Safer underwater tunnels are a step closer to being realized after a recent West Virginia University research demonstration that drew attendees from across the nation to Morgantown.
The test incorporated a specially constructed, full-scale tunnel section model and an inflatable plug, which could eventually be used to protect underwater rail transit systems from flooding, smoke or fumes.
More than 30 guests attended the demonstration, including representatives from the U.S. Department of Homeland Security (DHS) Science & Technology, Infrastructure and Geophysical Division, which funds the project as part of an overall effort aimed at infrastructure resiliency. Also present were members of the Transportation Security Administration, which provides the primary interface with transit agencies, and Pacific Northwest National Laboratory, which provides overall project management and coordination.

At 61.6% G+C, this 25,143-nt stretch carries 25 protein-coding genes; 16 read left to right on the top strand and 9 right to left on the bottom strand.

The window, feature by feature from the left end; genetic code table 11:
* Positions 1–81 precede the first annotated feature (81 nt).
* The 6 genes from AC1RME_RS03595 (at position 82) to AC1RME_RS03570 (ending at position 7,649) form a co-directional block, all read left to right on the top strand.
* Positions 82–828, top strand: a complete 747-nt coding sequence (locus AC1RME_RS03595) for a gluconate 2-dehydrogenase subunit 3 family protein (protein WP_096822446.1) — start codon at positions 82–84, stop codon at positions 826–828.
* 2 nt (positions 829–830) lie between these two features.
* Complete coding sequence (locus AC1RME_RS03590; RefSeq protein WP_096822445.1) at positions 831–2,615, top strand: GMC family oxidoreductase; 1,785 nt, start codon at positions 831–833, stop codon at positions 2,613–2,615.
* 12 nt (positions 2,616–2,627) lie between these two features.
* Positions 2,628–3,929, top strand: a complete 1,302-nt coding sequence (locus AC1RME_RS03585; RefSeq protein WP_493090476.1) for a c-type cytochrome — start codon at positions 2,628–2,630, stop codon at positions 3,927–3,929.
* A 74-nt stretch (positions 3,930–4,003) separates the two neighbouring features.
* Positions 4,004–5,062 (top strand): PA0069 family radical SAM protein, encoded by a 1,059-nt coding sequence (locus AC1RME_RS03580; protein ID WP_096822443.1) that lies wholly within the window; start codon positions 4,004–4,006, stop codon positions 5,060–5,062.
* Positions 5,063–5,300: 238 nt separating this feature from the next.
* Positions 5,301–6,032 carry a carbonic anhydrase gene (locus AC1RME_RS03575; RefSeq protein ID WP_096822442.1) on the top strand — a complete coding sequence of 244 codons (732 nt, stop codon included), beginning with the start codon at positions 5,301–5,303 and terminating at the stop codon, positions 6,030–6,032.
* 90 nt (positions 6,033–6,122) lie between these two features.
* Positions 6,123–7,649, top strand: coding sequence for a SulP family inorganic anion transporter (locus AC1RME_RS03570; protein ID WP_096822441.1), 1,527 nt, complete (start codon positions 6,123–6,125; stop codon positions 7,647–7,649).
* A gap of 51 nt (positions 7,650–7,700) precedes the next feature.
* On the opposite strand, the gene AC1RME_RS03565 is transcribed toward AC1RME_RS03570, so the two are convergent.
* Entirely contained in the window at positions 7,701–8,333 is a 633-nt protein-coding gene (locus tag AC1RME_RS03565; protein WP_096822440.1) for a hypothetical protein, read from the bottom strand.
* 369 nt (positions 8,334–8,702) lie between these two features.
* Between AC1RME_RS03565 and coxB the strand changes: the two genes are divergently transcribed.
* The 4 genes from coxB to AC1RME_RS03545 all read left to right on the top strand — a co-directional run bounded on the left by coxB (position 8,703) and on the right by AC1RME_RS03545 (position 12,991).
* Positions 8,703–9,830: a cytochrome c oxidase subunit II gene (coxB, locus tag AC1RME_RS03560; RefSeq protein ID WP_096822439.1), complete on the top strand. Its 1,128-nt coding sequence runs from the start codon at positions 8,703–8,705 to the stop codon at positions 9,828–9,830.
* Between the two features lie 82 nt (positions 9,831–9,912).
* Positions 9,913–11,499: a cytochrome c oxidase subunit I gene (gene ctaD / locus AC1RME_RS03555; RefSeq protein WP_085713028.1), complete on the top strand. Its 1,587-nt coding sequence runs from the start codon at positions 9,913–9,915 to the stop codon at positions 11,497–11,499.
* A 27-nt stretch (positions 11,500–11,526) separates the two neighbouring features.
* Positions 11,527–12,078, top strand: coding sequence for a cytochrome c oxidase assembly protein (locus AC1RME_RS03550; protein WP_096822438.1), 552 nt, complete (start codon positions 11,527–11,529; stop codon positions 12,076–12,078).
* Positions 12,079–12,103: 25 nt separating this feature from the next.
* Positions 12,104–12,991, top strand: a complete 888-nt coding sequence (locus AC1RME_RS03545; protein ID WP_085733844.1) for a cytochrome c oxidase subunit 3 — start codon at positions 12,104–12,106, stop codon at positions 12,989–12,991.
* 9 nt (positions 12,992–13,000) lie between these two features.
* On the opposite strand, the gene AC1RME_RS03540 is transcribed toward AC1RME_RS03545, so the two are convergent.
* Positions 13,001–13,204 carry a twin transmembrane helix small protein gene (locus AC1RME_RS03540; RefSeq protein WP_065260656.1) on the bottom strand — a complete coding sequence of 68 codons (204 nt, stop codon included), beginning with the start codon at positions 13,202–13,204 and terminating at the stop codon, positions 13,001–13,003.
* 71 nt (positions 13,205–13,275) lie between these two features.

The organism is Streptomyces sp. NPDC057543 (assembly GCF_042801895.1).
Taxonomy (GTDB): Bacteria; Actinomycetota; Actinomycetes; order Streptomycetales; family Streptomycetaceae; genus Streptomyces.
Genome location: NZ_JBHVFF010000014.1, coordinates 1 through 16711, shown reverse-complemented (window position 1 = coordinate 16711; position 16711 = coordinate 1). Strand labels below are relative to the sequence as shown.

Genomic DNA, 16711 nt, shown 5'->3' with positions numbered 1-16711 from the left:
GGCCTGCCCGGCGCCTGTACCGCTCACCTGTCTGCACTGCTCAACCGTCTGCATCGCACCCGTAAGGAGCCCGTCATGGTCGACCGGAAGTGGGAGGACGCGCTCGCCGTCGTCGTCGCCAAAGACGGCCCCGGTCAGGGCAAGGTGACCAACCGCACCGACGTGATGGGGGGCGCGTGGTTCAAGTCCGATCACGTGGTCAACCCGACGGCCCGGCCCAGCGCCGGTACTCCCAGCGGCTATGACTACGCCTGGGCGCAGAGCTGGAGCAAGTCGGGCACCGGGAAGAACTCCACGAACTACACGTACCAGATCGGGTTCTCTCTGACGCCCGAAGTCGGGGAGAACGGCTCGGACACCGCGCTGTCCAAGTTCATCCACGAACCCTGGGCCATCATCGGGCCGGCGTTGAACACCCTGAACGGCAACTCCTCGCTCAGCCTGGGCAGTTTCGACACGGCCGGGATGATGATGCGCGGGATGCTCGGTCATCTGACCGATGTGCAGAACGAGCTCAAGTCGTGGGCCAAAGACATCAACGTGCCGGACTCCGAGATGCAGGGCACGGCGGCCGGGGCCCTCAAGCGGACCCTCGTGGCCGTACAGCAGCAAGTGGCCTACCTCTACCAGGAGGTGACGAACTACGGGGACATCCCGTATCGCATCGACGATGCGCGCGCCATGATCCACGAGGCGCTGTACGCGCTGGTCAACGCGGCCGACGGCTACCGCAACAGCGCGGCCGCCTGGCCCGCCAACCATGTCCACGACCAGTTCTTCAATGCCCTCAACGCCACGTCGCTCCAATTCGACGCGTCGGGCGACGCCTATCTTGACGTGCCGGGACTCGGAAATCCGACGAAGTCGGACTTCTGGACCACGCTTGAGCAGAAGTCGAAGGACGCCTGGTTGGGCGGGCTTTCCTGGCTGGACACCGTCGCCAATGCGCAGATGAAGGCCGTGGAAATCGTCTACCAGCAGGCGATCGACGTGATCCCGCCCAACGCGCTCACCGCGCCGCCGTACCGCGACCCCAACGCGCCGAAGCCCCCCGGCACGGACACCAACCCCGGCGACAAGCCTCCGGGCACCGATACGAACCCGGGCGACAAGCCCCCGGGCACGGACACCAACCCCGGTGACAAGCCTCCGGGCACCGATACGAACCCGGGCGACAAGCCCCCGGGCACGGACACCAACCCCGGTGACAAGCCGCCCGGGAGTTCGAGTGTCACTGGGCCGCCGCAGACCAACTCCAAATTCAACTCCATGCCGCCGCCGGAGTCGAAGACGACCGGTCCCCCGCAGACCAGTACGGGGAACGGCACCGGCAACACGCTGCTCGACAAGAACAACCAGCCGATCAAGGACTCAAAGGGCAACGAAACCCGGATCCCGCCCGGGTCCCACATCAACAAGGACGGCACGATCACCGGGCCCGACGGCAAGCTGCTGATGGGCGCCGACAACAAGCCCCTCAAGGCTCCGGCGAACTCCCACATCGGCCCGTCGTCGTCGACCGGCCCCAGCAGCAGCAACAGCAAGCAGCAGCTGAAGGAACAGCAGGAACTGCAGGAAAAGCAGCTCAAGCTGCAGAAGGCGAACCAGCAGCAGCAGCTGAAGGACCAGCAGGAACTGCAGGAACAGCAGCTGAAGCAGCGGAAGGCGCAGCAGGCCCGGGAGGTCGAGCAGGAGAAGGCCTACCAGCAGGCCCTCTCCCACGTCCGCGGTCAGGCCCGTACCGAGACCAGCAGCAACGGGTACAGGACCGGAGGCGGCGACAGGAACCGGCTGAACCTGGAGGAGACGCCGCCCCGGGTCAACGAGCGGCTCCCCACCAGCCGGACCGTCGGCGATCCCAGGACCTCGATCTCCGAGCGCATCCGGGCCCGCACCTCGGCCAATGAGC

Additionally, the Washington Metropolitan Area Transit Authority (WMATA) and the Port Authority of New York and New Jersey, which represent potential end users of the technology, attended the demonstration. Industry representatives, whose companies developed materials for the project, were also present.
The project is currently in its second phase of development. In phase one, a first-generation inflatable test plug was successfully deployed inside the WMATA system in Washington, DC.
“We learned a lot from the data collected during the WMATA test and the small-scale demonstrations,” said Julio Davalos, Department of Civil and Environmental Engineering (CEE) professor and project leader. “In this latest test, we demonstrated the plug’s enhanced conformity, reduced inflation time and tunnel sealing effectiveness,” he said.
DHS Program Manager John Fortune praised the project’s impressive and rapid evolution and noted the cooperation and coordination of the various organizations involved. Other participants included WVU Associate Vice President for Research & Economic Development Mridul Gautum; CEE Chair Radhey Sharma; Mechanical and Aerospace Engineering Chair Jacky Prucz; Project Coordinator Eduardo Sosa; and several research faculty, students and support staff.
Contact: Diana Martinelli
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